When I went to secondary school, it was drama-orientated. Now it’s been turned into a technical college. So much money is now being put into technology that the arts are forgotten about. Getting kids involved in the arts is the best way to keep kids on the straight and narrow. It certainly kept me from drinking cider and made me a much more rounded person. If we could plug more productions and festivals, especially at regional theatres, we could encourage a lot more people to go to the theatre. The interest is there. I’m a strong believer in that. The success of How Do You Solve a Problem Like Maria? shows there are a lot of people out there who love musical theatre.
If you could swap places with one person (living or dead) for a day, who would it be?
Judy Garland, she’s an all-time favourite of mine.
Favourite holiday destinations
When I was a kid, I loved going to London but I live there now. I love the countryside. I love England so I always look forward to coming home.
Harry Potter, Harry Potter, Harry Potter! I’ve also just read Jane Eyre. I watched the TV programme and fell in love with Toby Stephens. I’d love to be in a costume drama someday, but that will probably never happen because I’m known now for musicals. I love all the Brontës’ books.
Why did you want to accept the part of Dorothy in The Wizard of Oz?
I did the show at school when I was 12 and played Dorothy then too so I knew it very well. It’s fun, colourful and bright and one of the best fairy tales ever written. I also really wanted to work with Paul Kerryson – everyone told me how brilliant he was – and it just sounded like great fun.
How do you feel about the film?
Like The Sound of Music, I think The Wizard of Oz is a film that everyone’s watched. Probably more so. I could believe it if someone told me they hadn’t seen The Sound of Music, but I’d be shocked if they said they hadn’t seen The Wizard of Oz. It’s just repeated on TV so often. I must have been tiny when I first saw it. I remember recording it and watching it over and over. I wanted to be Judy Garland. She’s such an icon, even more so than Julie Andrews for me. I love her rendition of “Somewhere Over the Rainbow”.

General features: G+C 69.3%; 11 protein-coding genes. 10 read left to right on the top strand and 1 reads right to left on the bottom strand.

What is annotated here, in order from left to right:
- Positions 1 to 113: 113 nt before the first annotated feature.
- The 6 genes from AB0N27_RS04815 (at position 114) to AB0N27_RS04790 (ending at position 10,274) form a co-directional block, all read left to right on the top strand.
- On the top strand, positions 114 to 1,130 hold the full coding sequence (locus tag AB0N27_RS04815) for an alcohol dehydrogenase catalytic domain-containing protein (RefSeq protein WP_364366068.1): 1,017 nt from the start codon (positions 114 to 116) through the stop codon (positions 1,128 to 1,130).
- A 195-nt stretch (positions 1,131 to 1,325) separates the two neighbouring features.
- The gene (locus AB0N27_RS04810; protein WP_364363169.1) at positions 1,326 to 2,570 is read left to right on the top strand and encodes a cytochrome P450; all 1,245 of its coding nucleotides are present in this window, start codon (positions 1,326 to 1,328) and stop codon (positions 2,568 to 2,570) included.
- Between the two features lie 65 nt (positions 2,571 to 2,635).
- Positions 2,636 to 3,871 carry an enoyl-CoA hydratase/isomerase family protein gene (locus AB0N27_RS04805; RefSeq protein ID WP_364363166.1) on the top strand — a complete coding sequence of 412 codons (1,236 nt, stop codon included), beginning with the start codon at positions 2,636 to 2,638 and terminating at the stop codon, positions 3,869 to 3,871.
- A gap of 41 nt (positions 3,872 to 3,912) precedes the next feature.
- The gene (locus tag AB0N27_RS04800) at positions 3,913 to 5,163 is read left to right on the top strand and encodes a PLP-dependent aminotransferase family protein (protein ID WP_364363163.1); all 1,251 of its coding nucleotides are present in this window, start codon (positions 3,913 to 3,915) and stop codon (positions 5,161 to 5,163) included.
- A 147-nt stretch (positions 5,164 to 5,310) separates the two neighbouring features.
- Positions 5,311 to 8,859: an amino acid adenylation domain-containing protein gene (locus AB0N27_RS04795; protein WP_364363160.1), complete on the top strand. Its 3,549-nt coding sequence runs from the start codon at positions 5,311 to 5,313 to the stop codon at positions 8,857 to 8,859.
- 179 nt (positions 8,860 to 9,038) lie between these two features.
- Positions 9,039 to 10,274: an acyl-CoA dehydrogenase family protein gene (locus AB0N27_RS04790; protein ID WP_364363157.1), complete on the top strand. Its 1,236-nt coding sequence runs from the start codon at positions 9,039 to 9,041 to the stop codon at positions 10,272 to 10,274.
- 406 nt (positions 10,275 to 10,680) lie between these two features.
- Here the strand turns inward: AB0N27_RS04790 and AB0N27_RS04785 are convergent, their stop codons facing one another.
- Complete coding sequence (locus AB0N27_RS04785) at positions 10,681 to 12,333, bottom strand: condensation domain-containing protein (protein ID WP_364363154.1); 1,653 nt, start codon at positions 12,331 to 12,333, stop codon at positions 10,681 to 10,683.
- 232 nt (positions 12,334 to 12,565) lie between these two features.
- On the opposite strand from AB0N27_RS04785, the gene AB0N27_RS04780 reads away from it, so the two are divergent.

You attended the opening night of Wicked. Does seeing that show change your perspective?
Yes! I can never look at the Wicked Witch of the West the same way again. I almost wish I hadn’t seen it because in Wicked you end up hating Dorothy. Still, in doing The Wizard of Oz, I’ll feel like I’m a little part of Wicked too. And being part of hit like that is great!
What’s your favourite number from The Wizard of Oz?
Definitely “Somewhere Over the Rainbow”. It’s so gorgeous, but the whole score is fabulous.
The Leicester Haymarket closes in its current incarnation after this production. Does that add any significance for you?
The Leicester Haymarket is such a prestigious theatre so doing any show here is an honour, but the fact that’s it’s also their closing show does make it special. It’s great to be a part of history.
What are your future plans?
Unemployment? I have no plans at the moment. I’d like to think there will be more shows, but if not, I’ll go back to the regular world of work. I teach four- to seven-year-olds on Saturdays and after school with a company called Perform that’s run by my partner so I can always do that. I’ve also just made a voiceover CD and will be sending that out.
The Wizard of Oz runs at Leicester Haymarket from 1 December 2006 to 20 January 2007.